Far eastern manufacturers have significantly undercut European manufacturers in the production of crystalline silicon solar cells. Some have described this as a ‘Solar Trade War’. This presents a challenging context for the European Industry as crystalline silicon technologies comprise the bulk of the marketplace. In Wales, this situation has been given particular poignancy by the closure of Sharp’s module assembly in Llay, Wrexham – where imported silicon solar cells were assembled into larger modules.
For the UK, the regional context for this industry is emerging. Competition based on labour-cost is impossible so there is a need to discover distinct regional strengths in order to stay competitive. There is an importance to focusing on products which offer a high degree of Gross Value Added. This means focusing on strategic niches and technologies that whilst not perhaps offering the highest conversion efficiency, offer attractive returns through economic competitiveness.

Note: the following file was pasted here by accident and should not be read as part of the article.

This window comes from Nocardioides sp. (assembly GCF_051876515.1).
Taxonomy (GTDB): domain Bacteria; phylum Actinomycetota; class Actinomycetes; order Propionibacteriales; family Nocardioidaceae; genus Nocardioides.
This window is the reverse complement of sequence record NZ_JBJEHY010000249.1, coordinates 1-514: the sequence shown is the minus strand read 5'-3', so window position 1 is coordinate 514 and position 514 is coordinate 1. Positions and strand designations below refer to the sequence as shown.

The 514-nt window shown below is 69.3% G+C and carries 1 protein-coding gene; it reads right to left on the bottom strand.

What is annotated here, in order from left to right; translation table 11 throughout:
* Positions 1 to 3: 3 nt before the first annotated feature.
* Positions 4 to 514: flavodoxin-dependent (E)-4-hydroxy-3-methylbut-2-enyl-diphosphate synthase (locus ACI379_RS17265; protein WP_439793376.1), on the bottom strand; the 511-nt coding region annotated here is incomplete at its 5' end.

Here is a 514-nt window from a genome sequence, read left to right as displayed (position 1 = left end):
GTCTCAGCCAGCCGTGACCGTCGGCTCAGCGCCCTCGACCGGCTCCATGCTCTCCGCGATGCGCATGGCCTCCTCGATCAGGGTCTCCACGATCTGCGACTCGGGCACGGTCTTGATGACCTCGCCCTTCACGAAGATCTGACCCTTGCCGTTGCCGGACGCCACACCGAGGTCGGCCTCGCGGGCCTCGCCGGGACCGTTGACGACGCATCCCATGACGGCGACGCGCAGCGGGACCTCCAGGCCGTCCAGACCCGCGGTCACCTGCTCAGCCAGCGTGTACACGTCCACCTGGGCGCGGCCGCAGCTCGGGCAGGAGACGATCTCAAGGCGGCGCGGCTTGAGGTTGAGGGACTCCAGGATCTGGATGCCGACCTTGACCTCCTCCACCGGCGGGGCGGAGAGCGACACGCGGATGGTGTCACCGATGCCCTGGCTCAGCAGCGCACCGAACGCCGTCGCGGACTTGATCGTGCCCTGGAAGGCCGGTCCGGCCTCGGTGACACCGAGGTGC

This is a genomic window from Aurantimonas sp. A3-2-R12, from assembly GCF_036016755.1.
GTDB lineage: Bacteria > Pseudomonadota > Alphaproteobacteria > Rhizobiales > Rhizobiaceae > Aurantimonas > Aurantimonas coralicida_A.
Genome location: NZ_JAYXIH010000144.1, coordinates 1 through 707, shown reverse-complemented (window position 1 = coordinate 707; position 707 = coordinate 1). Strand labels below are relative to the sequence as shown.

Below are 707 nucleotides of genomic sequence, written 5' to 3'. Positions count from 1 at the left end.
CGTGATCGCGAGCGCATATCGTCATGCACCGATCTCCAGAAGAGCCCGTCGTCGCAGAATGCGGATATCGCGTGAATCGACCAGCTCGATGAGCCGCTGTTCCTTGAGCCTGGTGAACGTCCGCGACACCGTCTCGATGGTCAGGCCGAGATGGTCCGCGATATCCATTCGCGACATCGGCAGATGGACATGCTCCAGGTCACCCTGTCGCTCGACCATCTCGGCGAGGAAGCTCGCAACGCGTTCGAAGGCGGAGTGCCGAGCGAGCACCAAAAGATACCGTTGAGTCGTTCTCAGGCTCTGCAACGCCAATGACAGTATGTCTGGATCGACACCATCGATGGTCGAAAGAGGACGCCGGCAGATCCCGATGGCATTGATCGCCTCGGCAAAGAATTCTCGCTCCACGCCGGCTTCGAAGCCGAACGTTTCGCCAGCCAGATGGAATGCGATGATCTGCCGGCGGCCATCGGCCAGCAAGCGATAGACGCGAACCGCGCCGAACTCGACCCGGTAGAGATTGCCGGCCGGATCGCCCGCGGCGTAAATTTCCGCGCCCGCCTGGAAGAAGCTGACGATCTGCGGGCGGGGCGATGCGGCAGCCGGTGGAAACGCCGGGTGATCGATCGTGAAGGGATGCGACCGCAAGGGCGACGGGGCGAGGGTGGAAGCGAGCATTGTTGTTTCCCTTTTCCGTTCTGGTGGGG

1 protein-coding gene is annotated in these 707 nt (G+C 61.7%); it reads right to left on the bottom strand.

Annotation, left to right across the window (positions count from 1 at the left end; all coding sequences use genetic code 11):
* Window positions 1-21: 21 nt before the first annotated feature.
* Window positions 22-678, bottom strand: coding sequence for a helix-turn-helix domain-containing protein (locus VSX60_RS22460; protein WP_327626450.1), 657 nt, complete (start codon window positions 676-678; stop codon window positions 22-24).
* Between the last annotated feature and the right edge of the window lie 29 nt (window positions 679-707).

There are a range of other PV technology trajectories – thin-film cells and excitonic cells which occupy a much smaller proportion of the marketplace, however, whilst presently less efficient, they promise the potential of continuous production processes that may enable them to be produced more cost effectively. Furthermore, the technical properties of thin film cells lend themselves to capturing diffuse light, whereas silicon solar cells perform better with direct light. This may be considered a good fit between the technology and the weather of the regional market the technology could potentially serve!
This paper provides an analysis of Wales regional strengths in PV, the interesting diversity of research into PV technologies within Wales with a view to how the nation can retain competitiveness in this arena. The work will build on extensive analysis and involvement already undertaken CSER for the DECC UK Solar Roadmap.
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